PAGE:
I’ve outgrown Hampstead. I know it. Trish knows it. Even the local bakery has grown suspicious of my recent behavior and the fact that my weekly trips to buy sweets there have tapered down to nothing.
Suddenly I crave more of this world than living in this town. I want to move to the States, away from the daft minds of my mates who have no plans for their futures—and even farther away from my two favorite lovers. I’ve quickly become a fifth wheel with Ken and Max and their ladies. I want to learn more about the world, about people in general, and I can’t settle down here. Everyone around me has their roots firmly planted here already. They’ve opened up bank accounts and chosen a local university. I can already foresee their ambition short-circuiting when they take their first job doing what one of their parents did. They settle into these roles and never audition for any others.
Trish has become one of them. She’s gone from being an excited liberal arts major to barely attending her classes. She and Ken moved into a small apartment across from the campus of his school to save travel time. He’s a mess lately, working so much. Every time I see him he’s behind a stack of textbooks. Trish is less of a lover and more of a mother to him now. She sets his alarm clock every evening. She makes sure his clothes are clean and laid out on their bed in the morning. She makes his coffee, his breakfast, packs his lunch. She waits for him to get home, she feeds him a hot meal and is ignored in favor of his books, and then the next day the same tedious cycle repeats all over again. She’s no longer the vibrant risk-taking flower child she once was. She’s the overworked and underslept waiting woman. Because of her efforts, their apartment is as clean as it is small, and she’s managed to charm up the place. Trish has even taken in a stray kitten and named it Gat after one of my favorite characters. I suspect Ken doesn’t care for the creature, or the name she chose.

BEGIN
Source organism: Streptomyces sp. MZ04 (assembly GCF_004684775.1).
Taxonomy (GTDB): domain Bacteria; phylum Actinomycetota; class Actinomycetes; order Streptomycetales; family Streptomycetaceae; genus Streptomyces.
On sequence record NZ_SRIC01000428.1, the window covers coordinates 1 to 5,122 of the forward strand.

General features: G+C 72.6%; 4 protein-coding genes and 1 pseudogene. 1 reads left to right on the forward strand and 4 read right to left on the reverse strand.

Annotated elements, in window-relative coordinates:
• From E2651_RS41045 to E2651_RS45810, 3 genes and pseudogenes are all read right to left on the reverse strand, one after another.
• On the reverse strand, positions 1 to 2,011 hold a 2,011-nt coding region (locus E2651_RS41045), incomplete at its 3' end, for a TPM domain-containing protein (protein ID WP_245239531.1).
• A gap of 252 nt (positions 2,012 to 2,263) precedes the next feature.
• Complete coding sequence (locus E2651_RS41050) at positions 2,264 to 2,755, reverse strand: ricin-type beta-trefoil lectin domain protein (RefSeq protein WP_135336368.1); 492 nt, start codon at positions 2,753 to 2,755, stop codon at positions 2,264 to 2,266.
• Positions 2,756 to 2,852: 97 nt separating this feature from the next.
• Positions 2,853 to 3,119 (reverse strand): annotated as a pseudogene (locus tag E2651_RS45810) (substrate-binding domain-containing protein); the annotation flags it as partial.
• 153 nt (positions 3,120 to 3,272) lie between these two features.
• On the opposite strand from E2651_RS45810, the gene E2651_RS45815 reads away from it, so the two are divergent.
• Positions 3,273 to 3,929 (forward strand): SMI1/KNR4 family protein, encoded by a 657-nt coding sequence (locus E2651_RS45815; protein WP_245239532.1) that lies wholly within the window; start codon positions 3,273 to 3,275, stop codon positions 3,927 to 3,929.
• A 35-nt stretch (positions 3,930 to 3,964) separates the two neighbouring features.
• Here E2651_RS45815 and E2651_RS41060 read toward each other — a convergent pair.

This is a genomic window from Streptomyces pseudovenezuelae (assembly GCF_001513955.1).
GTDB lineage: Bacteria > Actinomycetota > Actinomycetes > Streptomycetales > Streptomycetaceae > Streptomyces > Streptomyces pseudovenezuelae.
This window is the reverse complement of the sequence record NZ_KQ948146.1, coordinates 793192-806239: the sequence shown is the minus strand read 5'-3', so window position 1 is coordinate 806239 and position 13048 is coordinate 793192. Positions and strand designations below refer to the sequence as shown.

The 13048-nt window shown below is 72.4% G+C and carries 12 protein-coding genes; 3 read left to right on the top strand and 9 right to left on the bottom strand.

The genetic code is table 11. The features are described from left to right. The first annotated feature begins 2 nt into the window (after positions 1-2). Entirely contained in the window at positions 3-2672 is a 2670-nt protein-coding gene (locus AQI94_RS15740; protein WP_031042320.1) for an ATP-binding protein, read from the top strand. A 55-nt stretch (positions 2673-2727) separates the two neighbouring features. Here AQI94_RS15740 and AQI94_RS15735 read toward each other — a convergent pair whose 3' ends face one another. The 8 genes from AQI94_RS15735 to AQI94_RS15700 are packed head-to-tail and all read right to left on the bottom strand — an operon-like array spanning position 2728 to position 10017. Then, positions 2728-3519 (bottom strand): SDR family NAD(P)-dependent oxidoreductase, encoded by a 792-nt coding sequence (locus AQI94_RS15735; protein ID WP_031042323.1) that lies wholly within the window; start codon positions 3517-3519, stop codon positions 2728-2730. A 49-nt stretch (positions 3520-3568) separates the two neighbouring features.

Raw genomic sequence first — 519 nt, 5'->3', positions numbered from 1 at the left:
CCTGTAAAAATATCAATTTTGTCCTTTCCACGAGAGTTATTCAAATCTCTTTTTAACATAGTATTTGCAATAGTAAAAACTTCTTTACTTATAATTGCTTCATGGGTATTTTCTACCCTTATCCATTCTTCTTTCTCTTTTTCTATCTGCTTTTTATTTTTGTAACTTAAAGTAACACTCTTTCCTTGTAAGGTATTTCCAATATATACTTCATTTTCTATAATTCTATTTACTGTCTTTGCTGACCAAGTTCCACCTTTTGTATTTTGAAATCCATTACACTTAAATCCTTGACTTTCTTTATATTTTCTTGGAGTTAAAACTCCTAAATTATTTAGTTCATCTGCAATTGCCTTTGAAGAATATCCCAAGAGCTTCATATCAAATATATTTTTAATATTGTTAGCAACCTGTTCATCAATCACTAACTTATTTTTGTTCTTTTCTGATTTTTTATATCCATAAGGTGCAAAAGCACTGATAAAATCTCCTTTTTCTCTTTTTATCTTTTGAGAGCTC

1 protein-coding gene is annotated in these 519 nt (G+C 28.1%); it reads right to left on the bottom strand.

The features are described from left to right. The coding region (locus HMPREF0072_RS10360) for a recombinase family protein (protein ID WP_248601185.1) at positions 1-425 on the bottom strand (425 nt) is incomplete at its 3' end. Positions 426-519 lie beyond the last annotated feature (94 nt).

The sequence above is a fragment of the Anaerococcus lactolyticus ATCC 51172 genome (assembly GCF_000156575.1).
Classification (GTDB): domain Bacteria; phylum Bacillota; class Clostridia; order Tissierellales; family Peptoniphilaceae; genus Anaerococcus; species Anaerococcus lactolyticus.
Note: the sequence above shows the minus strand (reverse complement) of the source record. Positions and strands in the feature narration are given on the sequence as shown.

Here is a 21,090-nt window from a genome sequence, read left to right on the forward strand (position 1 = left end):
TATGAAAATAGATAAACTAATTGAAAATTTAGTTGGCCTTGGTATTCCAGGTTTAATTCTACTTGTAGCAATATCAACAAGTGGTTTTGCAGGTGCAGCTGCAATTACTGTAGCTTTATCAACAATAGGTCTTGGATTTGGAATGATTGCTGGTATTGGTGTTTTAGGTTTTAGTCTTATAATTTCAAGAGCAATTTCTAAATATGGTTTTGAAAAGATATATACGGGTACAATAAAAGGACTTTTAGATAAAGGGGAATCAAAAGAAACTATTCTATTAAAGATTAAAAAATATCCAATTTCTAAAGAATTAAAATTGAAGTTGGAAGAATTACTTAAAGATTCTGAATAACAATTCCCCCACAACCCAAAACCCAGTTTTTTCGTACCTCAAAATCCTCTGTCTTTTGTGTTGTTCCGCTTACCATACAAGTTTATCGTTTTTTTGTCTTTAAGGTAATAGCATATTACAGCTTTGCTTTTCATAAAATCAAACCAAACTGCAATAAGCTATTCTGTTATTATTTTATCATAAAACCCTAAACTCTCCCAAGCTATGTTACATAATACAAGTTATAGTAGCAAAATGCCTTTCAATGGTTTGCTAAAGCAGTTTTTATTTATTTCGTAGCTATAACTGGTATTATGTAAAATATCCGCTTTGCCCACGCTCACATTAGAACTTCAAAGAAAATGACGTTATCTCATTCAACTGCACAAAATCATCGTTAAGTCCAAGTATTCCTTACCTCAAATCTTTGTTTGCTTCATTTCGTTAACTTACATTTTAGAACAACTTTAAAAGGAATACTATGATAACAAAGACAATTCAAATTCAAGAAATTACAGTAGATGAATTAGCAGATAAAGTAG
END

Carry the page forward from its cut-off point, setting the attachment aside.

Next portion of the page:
Her what-if games that I enjoyed on the hill become less and less frequent every day, and more and more of what she expresses can be called free-floating anxiety. She no longer indulges in flights of fancy that entertain us both; instead she worries about minute things, and I’m no longer a playmate in a grassy field, but someone who has to reassure her, even though I’m not the first in her heart.